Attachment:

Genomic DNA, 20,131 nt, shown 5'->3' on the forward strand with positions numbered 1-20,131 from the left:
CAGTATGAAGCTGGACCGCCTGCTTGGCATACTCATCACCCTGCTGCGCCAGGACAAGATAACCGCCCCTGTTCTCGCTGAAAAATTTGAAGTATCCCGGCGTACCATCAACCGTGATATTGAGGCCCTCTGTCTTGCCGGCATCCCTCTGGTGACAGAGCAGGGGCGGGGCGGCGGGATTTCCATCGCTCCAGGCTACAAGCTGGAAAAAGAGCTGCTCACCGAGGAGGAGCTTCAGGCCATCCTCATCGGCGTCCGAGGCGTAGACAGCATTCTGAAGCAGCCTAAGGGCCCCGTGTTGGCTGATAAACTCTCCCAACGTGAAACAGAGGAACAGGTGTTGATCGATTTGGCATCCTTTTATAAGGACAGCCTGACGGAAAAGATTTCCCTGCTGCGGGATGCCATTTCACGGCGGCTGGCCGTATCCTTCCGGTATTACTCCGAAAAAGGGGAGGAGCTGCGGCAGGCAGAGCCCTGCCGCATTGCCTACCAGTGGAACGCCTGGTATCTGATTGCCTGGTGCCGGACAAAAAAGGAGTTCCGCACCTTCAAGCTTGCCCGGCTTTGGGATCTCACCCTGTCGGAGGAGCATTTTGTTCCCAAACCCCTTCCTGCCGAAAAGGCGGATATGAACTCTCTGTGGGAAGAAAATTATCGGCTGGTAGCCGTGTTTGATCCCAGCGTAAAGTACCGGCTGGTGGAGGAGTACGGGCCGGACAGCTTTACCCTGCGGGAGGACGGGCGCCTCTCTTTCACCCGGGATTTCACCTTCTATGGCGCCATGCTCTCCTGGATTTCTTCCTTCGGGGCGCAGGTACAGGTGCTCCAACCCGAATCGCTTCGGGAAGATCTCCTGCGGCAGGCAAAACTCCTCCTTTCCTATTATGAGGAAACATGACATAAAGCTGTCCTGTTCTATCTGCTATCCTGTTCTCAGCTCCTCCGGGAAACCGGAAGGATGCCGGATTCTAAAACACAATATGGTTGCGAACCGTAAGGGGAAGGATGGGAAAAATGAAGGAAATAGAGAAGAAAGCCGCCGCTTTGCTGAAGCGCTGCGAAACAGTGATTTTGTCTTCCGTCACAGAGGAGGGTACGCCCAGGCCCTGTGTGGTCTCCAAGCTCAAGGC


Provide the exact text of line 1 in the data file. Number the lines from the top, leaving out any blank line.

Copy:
Genomic DNA, 20,131 nt, shown 5'->3' on the forward strand with positions numbered 1-20,131 from the left: